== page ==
Delhi HC quashes quota for officers’ wards in Sanskriti School

New Delhi, Nov 6 (IANS) The Delhi High Court on Friday quashed the reservation of 60 percent seats for children of the central government’s Group A officers in Sanskriti School here.

A division bench of Justice Pradeep Nandrajog and Justice Mukta Gupta also directed the Centre to see whether the school – run in Chanakyapuri by wives of top government officers – can be made part of the existing Kendriya Vidyalaya Sangathan.

“Reserving seats for a particular branch of the Indian Services disadvantages children of persons engaged in other branches of the Indian Services,” the bench held.

“We quash the 60 percent quota reserved in Sanskriti School for children of Group A officers of the Union of India who enter service through the Civil Services Examination,” the court said.

The school reserves 60 percent seats for children of Group A officers, 10 percent for general public, five percent for staff and 25 percent for children under Economically Weaker Sections (EWS) category.

The bench said that separate treatment of Group A officers’ children violates both the spirit of equal protection provided under Article 14 and the spirit of equality of education provided under Article 21A of the Constitution.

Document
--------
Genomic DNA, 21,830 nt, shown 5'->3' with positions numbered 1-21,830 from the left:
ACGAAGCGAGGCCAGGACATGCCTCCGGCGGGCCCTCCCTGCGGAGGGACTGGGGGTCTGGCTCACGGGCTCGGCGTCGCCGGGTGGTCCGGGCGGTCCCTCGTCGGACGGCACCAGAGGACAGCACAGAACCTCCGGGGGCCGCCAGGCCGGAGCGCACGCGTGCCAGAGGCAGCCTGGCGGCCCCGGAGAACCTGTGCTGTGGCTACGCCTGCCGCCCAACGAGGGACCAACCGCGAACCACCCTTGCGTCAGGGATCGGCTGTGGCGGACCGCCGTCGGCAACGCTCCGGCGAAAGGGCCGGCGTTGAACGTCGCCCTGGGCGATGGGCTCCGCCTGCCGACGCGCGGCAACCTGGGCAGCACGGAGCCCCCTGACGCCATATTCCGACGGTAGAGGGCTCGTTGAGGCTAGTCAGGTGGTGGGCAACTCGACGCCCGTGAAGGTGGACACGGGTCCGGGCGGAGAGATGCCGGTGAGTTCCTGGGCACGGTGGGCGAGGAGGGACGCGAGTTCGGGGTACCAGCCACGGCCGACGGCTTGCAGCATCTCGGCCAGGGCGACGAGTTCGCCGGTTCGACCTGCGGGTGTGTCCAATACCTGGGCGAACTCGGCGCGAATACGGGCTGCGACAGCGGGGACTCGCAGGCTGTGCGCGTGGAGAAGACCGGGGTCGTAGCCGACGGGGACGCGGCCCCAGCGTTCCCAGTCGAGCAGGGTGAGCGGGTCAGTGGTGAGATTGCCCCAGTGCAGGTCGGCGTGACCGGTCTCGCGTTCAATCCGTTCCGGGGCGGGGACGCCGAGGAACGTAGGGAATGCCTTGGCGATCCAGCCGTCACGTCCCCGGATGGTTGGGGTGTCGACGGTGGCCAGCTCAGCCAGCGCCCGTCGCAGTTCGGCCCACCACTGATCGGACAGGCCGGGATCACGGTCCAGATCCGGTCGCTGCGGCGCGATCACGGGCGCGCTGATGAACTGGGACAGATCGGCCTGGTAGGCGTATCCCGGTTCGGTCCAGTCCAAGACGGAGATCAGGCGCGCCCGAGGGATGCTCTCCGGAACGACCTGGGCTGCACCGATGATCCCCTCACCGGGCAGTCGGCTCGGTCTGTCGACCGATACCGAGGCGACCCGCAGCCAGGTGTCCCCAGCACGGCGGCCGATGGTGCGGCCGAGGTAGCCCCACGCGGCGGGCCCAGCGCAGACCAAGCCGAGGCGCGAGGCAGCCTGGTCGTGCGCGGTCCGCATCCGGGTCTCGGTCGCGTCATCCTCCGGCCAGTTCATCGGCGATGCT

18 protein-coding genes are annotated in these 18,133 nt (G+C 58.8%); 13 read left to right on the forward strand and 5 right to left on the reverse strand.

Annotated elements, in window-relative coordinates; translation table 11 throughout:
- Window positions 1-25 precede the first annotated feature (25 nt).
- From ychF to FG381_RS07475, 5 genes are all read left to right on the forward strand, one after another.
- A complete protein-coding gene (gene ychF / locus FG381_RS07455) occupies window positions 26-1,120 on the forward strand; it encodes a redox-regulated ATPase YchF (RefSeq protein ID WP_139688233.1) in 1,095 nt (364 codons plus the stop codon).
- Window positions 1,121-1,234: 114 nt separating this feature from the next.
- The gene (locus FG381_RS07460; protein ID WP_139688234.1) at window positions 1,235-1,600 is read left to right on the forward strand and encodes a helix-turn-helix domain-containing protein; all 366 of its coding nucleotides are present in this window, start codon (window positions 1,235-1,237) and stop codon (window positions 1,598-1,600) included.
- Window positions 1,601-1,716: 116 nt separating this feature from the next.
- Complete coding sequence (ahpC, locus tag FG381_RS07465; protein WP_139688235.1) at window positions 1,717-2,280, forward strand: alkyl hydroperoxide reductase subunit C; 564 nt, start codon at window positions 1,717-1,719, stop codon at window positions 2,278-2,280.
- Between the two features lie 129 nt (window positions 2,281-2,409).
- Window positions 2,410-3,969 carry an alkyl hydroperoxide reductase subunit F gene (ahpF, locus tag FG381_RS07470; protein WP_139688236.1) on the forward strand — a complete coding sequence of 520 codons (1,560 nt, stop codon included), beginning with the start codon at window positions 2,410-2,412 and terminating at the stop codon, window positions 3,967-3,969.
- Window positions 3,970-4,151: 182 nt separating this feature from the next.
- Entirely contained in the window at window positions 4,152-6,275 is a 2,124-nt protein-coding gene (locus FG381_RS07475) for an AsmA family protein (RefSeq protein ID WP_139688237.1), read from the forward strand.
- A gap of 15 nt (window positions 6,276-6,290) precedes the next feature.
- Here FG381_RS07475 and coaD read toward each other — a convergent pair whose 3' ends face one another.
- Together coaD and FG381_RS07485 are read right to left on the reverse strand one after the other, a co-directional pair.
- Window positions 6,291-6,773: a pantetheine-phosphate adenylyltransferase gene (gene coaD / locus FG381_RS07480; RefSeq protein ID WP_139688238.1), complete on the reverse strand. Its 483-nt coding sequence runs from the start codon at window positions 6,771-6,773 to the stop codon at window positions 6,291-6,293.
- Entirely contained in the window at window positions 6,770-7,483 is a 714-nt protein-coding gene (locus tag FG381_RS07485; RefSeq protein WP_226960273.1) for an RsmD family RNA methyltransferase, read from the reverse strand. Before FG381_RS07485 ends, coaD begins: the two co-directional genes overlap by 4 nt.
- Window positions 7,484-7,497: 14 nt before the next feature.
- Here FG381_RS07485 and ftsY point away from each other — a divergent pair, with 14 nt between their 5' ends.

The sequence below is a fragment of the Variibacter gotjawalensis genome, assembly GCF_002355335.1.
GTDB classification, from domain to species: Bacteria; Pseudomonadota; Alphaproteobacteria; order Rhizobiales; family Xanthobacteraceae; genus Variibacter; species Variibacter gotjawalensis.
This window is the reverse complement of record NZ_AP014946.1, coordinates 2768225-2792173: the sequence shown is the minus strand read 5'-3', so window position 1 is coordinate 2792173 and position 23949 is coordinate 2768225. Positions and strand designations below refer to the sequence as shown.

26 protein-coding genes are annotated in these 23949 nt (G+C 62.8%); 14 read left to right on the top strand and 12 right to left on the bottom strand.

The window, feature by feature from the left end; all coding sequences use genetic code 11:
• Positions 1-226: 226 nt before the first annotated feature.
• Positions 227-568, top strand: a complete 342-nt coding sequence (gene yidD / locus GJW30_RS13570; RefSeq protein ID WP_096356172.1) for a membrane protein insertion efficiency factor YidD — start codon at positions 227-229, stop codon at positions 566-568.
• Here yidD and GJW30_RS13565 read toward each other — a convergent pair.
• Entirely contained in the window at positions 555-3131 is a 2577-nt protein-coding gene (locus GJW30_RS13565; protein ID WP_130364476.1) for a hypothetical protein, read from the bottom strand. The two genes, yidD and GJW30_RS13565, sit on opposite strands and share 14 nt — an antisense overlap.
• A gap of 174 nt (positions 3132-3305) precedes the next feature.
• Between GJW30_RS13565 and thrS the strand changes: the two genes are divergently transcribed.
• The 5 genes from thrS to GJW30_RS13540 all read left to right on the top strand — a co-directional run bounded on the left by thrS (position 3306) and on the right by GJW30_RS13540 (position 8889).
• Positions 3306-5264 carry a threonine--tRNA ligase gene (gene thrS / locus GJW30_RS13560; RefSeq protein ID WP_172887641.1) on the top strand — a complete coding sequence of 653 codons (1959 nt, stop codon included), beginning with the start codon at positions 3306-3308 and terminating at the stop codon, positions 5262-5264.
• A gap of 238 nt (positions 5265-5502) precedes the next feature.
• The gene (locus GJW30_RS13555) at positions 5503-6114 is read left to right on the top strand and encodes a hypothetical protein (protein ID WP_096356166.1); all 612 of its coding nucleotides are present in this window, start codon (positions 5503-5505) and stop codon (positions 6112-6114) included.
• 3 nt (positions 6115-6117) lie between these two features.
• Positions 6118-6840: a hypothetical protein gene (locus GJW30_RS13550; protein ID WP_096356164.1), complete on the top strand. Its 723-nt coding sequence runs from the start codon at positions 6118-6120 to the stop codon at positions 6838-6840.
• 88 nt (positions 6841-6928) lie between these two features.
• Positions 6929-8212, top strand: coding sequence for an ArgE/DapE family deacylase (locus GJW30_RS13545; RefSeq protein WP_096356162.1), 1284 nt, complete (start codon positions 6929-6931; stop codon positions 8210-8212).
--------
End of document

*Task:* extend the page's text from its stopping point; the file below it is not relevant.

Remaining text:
“As regards the Sanskriti School, we direct the union government to take an appropriate decision in the light of the present decision and in particular whether the school can be made part of the existing Kendriya Vidyalaya Sangathan, or alternatively, in what manner the wrong can be rectified keeping in view the present decision,” said the court.

The bench also said that the real motive to establish the Sanskriti School was that Group A officers of the central government were finding it difficult to admit their children in ‘good schools’ and ‘elite schools’.

The school was allotted land at a premium of Re.1 and a ground rent of Re.1 per annum.

The central government had also declared that various government agencies and ministries donated Rs.15.94 crore to the managing society for setting up the school.

“The State cannot provide funds to any private individual to establish a school for an elite segment of society,” the court remarked.

The bench, however, did not go into the issue of fee concession of up to 40 percent given by Sanskriti School to children of Group A officers.

In 2006, the court took suo motu cognizance of the issue and said that government resources should be made available firstly to the weaker sections of society.

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